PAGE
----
Gbagbo plays the longer game in I.Coast's political poker

Ivory Coast Despite his turbulent record, Gbagbo remains a hero to many poorer Ivorians.  By Sia KAMBOU AFP
JUN 16, 2022 LISTEN
Despite his turbulent record, Gbagbo remains a hero to many poorer Ivorians. By Sia KAMBOU (AFP)

A year ago, former president Laurent Gbagbo returned to his native Ivory Coast after being acquitted abroad of war crimes, to a reception where triumph mixed with dread.

To many poorer Ivorians, Gbagbo was their champion, a hero who had been wrongfully put through the grinder at the International Criminal Court (ICC).

Others had different thoughts.

They nursed memories of Gbagbo's traumatic decade in power, which culminated in a conflict that claimed several thousand lives after he refused to accept electoral defeat.

Regardless of their viewpoint, many Ivorians expected Gbagbo to leap back onto the political stage, benefiting from a crisis that beset President Alassane Ouattara, his former adversary.

But to widespread surprise, the 77-year-old has stayed in the wings.

"Apart from two or three public sorties during trips to the provinces, we haven't seen the thunder and lightning (from Gbagbo) that we expected," said Arthur Banga, a political analyst.

In a statesman-like move that won him much praise, Gbagbo met with Ouattara -- the man who forced him from power and sent him to The Hague -- in a show of reconciliation.


Gbagbo and Ouattara are among the handful of ageing men who have shaped Ivory Coast over nearly three decades, in the footsteps of the first post-independence president, Felix Houphouet-Boigny.

Gbagbo has a reputation as a relentless, dyed-in-the-wool politician.

Many take it as a given that this crowd-pleasing warhorse of the left wants to stay in politics rather than retire.

Ivory Coast.  By Tupac POINTU AFP Ivory Coast. By Tupac POINTU (AFP)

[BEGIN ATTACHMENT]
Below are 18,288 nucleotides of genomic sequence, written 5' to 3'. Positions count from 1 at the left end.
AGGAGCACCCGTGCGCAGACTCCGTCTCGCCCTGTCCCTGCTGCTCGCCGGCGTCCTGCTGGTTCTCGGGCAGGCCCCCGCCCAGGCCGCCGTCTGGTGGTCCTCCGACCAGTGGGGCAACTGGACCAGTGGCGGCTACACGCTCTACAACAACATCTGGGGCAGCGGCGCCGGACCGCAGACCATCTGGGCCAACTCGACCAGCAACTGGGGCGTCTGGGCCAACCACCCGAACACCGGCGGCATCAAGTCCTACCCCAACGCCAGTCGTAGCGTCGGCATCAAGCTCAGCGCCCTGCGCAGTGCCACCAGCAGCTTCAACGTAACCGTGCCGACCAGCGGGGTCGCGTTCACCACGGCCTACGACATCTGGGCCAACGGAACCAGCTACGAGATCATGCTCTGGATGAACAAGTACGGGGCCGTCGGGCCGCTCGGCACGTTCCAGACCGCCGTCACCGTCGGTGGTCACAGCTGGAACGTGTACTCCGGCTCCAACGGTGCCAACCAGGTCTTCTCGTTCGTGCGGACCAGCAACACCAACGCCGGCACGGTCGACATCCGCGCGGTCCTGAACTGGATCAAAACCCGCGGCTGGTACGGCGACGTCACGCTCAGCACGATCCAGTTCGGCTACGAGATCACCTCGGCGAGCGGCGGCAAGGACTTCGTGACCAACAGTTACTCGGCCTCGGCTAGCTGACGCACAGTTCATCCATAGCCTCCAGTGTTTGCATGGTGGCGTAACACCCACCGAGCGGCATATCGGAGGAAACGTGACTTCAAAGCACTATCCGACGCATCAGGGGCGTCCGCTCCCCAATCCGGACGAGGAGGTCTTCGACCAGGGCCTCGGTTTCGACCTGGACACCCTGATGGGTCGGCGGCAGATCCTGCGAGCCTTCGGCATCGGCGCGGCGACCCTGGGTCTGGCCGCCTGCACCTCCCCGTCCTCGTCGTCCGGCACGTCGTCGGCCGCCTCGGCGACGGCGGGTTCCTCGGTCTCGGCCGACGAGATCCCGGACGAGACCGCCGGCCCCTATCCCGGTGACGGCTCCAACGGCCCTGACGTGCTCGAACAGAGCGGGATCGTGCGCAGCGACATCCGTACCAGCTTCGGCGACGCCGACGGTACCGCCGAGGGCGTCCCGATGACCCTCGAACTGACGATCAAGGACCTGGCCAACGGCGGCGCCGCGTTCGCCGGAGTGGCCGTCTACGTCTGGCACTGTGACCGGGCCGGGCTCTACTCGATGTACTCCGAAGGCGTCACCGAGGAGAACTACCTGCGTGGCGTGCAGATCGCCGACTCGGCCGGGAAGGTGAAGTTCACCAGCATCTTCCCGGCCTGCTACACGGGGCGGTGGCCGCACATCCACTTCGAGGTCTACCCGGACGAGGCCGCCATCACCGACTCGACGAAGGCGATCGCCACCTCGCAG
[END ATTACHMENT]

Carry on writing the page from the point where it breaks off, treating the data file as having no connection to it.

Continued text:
In October, Gbagbo abandoned the party he had founded, the Ivorian Popular Front (FPI), and launched the African Peoples' Party (PPA-CI) -- a leftwing pan-African group.

Most of the senior members of the FPI have followed Gbagbo, but there are two heavy-hitters who have not.

They are his wife Simone Gbagbo, whom he has asked to divorce, and former prime minister Pascal Affi N'Guessan, with whom he is politically at odds.

"People thought that he would get a boost from getting out of jail but it hasn't been as easy as that," said Banga. "He hasn't been able to unify the Ivorian left."

Gbagbo has been careful not to take aim at Ouattara since his return, other than throw a few barbs over his successor's bid for a third term -- a plan that led to scores of deaths in pre-election violence in 2020.

Indeed, his MPs this month even voted in favour of the government's candidate for speaker of the National Assembly, Adama Bictogo.

"There's no incompatibility in working for reconciliation and in being an opponent," said the PPA-CI's spokesman, Justin Kone Katinan.

"Laurent Gbagbo is a man of the opposition, and we differ with the government on many issues," he said, pointing to the country's debt, development programme and foreign policy, among others.

Legal threat

Some commentators suggest Gbagbo's moderate stance may stem from the fact that his legal clouds have still not completely dispersed.

He was acquitted last year by the ICC for alleged war crimes committed during the 2011 civil conflict, but remains under the threat of prison at home.

Smiles: Gbagbo, left, and Ouattara last July at the long-awaited meeting between the two former rivals.  By Issouf SANOGO AFP Smiles: Gbagbo, left, and Ouattara last July at the long-awaited meeting between the two former rivals. By Issouf SANOGO (AFP)

An Ivorian court handed him a 20-year term in absentia in 2018 over the looting of the Central Bank of West African States (BCEAO) during the country's post-election crisis.

"The sentence forces him to keep a low profile. The government can launch the judicial process (against him) any time it likes," said analyst and writer Geoffroy Kouao.

Gbagbo could be playing a longer game and have an eye on the presidency in 2025, say some. A key gauge of his chances will come in municipal and regional elections next year.

But, cautioned Kouao, "his advanced age is a political handicap in a country where young people and public opinion are more and more against ageing rulers.

"Politically, today, Laurent Gbagbo is more a name, a symbol, rather than a reality."

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